If you want pecs that stand out like a Roman breastplate, you need to train like Muscle Beach Nutrition-sponsored athlete Gavin Matthews. As he explains, the M.O. of this chest workout is to start off getting a nice stretch, then build up in weight to work a little bit on strength, then finish off with a nice pump in the chest.
"We're going to finalize this workout by breaking our muscle down," explains Matthews. "And finish off by pumping as much blood in the chest as possible."
Although pull-overs can also work your lats, this variation keeps all the focus on the chest. As you're pulling the weight over, imagine squeezing and pressing it away from you. It may take some practice, but this will keep the work in the front of your body. You don't feel it as much in your lats—but this is a chest workout, not a back workout.
Feel that contraction at the top. Hold it as long as possible as you extend your arms back. Just don't let your arms go any farther than your ears.
"You want to really focus on squeezing your chest and contracting," says Matthews. "If you go too far, you're going to activate your lats, and that's what we don't want to do."
If you have to, slow down or reduce the weight until you feel a complete contraction in your chest throughout the pull-over.
Incline Dumbbell Press
Use the first set as a warm-up so you don't overdo it. Save the heavier weight for those next three sets. A benefit to using dumbbells instead of a bar on this movement is it allows you to go a little bit lower, stretching the muscle between each contraction.
"This really activates the chest," explains Matthews.
Incline Dumbbell Fly
You'll be going lighter with the weight, but all the better to get a nice deep stretch on every rep. Resist the temptation to immediately add extra weight on every set. As Matthews explains, increase the weight only as long as you're landing in that 15-20 rep range in each set.
The incline fly works the upper portion of the chest as well as the front delt. If you're feeling it too much in your biceps, rotate your hands inward or outward, depending on which way lets you feel it the most in your chest.
Iso-Lateral Dumbbell Press
Another benefit of using dumbbells is you can work each side independently. For this exercise, you'll press both dumbbells, then hold one arm up while the other one comes down, rotating your hands as you lower the weight so you bring the top of the dumbbell to your nipple line right before you press back up.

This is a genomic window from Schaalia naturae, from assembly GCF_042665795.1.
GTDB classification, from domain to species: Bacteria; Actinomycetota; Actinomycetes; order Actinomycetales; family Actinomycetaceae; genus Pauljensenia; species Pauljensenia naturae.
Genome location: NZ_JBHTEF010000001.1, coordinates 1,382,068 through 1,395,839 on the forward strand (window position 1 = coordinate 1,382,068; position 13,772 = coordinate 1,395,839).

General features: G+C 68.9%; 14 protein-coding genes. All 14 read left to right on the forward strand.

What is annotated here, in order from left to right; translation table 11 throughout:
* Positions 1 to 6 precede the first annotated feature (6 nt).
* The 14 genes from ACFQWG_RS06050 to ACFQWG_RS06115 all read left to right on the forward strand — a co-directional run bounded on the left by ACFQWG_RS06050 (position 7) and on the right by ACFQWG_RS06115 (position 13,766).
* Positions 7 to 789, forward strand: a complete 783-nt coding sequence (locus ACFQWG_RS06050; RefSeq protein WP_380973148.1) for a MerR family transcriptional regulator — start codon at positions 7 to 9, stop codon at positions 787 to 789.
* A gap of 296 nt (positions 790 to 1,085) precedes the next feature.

You can go a little bit heavier as long as you still complete 15-20 reps. "Pick the weight that's appropriate for you," urges Matthews.
Doing this exercise one arm at a time also will enlist your core stabilizers, so go nice and slow with this move. Maintain perfect form.
Decline Cable Fly
Get ready for the pec pump of your life! Grab the cables with each arm and focus on moving those weights only by flexing your chest. As Matthews explains, it's almost the same motion as when you're flexing in the mirror to "show off what you've earned."
Don't go too heavy with the decline fly. Choose a weight that's appropriate so you can make sure it's your chest moving the weight, not your arms and shoulders.
"This is not an exercise where you want to move the whole stack," says Matthews. "Pick a weight that you can just contract the muscle to move."
Keep your chest up and don't overextend at the shoulder joints, which could saddle you with a shoulder or even a biceps injury.
This workout starts with incline, works down to flat bench, and ends with decline, hitting the entire chest, front delts, and a little bit of triceps.
"By the end of the workout, you should feel a great pump," says Matthews. "You should be completely exhausted and not really able to flex your pecs at all."
Now that you're pumped up and feeling great with endorphins flowing, you and your pecs are ready to lord over Muscle Beach. If you're ready to transform more than just your pecs, be sure to check out "Eating for Aesthetics" so you can fuel your body for muscle-building success.